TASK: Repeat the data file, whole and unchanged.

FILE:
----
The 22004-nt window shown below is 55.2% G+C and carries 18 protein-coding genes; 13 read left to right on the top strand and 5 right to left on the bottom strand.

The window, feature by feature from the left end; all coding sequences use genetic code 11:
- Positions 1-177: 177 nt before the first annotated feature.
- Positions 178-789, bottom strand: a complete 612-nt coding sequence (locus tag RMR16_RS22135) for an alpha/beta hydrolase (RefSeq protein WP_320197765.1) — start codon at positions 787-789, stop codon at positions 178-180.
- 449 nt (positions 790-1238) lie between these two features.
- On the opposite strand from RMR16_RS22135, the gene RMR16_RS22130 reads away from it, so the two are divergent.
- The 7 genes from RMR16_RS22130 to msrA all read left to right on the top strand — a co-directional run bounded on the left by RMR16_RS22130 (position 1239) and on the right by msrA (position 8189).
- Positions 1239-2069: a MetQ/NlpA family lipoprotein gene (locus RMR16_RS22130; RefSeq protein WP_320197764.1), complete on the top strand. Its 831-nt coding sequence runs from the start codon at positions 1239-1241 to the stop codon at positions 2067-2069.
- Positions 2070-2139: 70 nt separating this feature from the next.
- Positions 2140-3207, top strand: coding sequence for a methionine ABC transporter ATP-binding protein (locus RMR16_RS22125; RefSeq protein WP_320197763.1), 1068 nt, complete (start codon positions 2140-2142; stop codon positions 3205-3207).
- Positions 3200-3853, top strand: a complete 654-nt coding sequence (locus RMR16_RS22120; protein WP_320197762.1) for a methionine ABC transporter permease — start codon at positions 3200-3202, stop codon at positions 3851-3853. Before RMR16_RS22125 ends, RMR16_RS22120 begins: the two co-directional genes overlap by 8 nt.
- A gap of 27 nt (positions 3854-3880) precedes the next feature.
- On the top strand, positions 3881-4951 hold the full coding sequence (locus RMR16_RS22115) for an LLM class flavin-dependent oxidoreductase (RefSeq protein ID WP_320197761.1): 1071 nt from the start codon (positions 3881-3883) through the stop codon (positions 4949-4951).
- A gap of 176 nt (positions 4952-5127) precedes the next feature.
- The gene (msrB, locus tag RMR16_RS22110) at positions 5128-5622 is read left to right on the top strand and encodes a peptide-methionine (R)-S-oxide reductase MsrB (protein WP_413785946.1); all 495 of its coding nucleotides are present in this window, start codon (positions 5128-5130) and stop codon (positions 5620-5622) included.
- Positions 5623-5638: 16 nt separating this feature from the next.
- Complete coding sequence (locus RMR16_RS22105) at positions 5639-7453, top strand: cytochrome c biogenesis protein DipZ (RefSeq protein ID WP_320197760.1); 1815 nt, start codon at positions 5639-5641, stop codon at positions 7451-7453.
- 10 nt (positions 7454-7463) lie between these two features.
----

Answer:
The 22004-nt window shown below is 55.2% G+C and carries 18 protein-coding genes; 13 read left to right on the top strand and 5 right to left on the bottom strand.

The window, feature by feature from the left end; all coding sequences use genetic code 11:
- Positions 1-177: 177 nt before the first annotated feature.
- Positions 178-789, bottom strand: a complete 612-nt coding sequence (locus tag RMR16_RS22135) for an alpha/beta hydrolase (RefSeq protein WP_320197765.1) — start codon at positions 787-789, stop codon at positions 178-180.
- 449 nt (positions 790-1238) lie between these two features.
- On the opposite strand from RMR16_RS22135, the gene RMR16_RS22130 reads away from it, so the two are divergent.
- The 7 genes from RMR16_RS22130 to msrA all read left to right on the top strand — a co-directional run bounded on the left by RMR16_RS22130 (position 1239) and on the right by msrA (position 8189).
- Positions 1239-2069: a MetQ/NlpA family lipoprotein gene (locus RMR16_RS22130; RefSeq protein WP_320197764.1), complete on the top strand. Its 831-nt coding sequence runs from the start codon at positions 1239-1241 to the stop codon at positions 2067-2069.
- Positions 2070-2139: 70 nt separating this feature from the next.
- Positions 2140-3207, top strand: coding sequence for a methionine ABC transporter ATP-binding protein (locus RMR16_RS22125; RefSeq protein WP_320197763.1), 1068 nt, complete (start codon positions 2140-2142; stop codon positions 3205-3207).
- Positions 3200-3853, top strand: a complete 654-nt coding sequence (locus RMR16_RS22120; protein WP_320197762.1) for a methionine ABC transporter permease — start codon at positions 3200-3202, stop codon at positions 3851-3853. Before RMR16_RS22125 ends, RMR16_RS22120 begins: the two co-directional genes overlap by 8 nt.
- A gap of 27 nt (positions 3854-3880) precedes the next feature.
- On the top strand, positions 3881-4951 hold the full coding sequence (locus RMR16_RS22115) for an LLM class flavin-dependent oxidoreductase (RefSeq protein ID WP_320197761.1): 1071 nt from the start codon (positions 3881-3883) through the stop codon (positions 4949-4951).
- A gap of 176 nt (positions 4952-5127) precedes the next feature.
- The gene (msrB, locus tag RMR16_RS22110) at positions 5128-5622 is read left to right on the top strand and encodes a peptide-methionine (R)-S-oxide reductase MsrB (protein WP_413785946.1); all 495 of its coding nucleotides are present in this window, start codon (positions 5128-5130) and stop codon (positions 5620-5622) included.
- Positions 5623-5638: 16 nt separating this feature from the next.
- Complete coding sequence (locus RMR16_RS22105) at positions 5639-7453, top strand: cytochrome c biogenesis protein DipZ (RefSeq protein ID WP_320197760.1); 1815 nt, start codon at positions 5639-5641, stop codon at positions 7451-7453.
- 10 nt (positions 7454-7463) lie between these two features.